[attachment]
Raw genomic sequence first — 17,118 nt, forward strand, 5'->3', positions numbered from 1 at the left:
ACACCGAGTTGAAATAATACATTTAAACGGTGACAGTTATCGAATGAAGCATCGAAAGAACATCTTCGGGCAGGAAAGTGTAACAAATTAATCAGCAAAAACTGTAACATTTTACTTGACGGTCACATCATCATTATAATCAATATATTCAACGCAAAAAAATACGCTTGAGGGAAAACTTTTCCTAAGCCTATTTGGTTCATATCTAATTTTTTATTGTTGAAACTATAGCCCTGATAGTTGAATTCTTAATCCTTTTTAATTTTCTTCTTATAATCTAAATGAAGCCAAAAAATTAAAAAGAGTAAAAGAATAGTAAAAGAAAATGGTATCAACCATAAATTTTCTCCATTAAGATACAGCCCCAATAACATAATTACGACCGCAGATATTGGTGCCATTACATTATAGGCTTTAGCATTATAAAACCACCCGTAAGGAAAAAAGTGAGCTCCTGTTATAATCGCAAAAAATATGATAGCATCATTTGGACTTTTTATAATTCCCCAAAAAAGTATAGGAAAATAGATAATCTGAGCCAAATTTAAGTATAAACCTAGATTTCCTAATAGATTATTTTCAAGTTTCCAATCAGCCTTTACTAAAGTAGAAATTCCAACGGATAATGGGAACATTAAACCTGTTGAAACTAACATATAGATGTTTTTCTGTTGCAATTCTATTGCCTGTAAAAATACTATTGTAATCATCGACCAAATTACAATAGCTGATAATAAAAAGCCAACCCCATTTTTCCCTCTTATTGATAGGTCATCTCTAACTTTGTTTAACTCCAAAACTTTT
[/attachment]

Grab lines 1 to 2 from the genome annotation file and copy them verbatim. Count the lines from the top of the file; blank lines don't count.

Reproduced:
Raw genomic sequence first — 17,118 nt, forward strand, 5'->3', positions numbered from 1 at the left:
ACACCGAGTTGAAATAATACATTTAAACGGTGACAGTTATCGAATGAAGCATCGAAAGAACATCTTCGGGCAGGAAAGTGTAACAAATTAATCAGCAAAAACTGTAACATTTTACTTGACGGTCACATCATCATTATAATCAATATATTCAACGCAAAAAAATACGCTTGAGGGAAAACTTTTCCTAAGCCTATTTGGTTCATATCTAATTTTTTATTGTTGAAACTATAGCCCTGATAGTTGAATTCTTAATCCTTTTTAATTTTCTTCTTATAATCTAAATGAAGCCAAAAAATTAAAAAGAGTAAAAGAATAGTAAAAGAAAATGGTATCAACCATAAATTTTCTCCATTAAGATACAGCCCCAATAACATAATTACGACCGCAGATATTGGTGCCATTACATTATAGGCTTTAGCATTATAAAACCACCCGTAAGGAAAAAAGTGAGCTCCTGTTATAATCGCAAAAAATATGATAGCATCATTTGGACTTTTTATAATTCCCCAAAAAAGTATAGGAAAATAGATAATCTGAGCCAAATTTAAGTATAAACCTAGATTTCCTAATAGATTATTTTCAAGTTTCCAATCAGCCTTTACTAAAGTAGAAATTCCAACGGATAATGGGAACATTAAACCTGTTGAAACTAACATATAGATGTTTTTCTGTTGCAATTCTATTGCCTGTAAAAATACTATTGTAATCATCGACCAAATTACAATAGCTGATAATAAAAAGCCAACCCCATTTTTCCCTCTTATTGATAGGTCATCTCTAACTTTGTTTAACTCCAAAACTTTT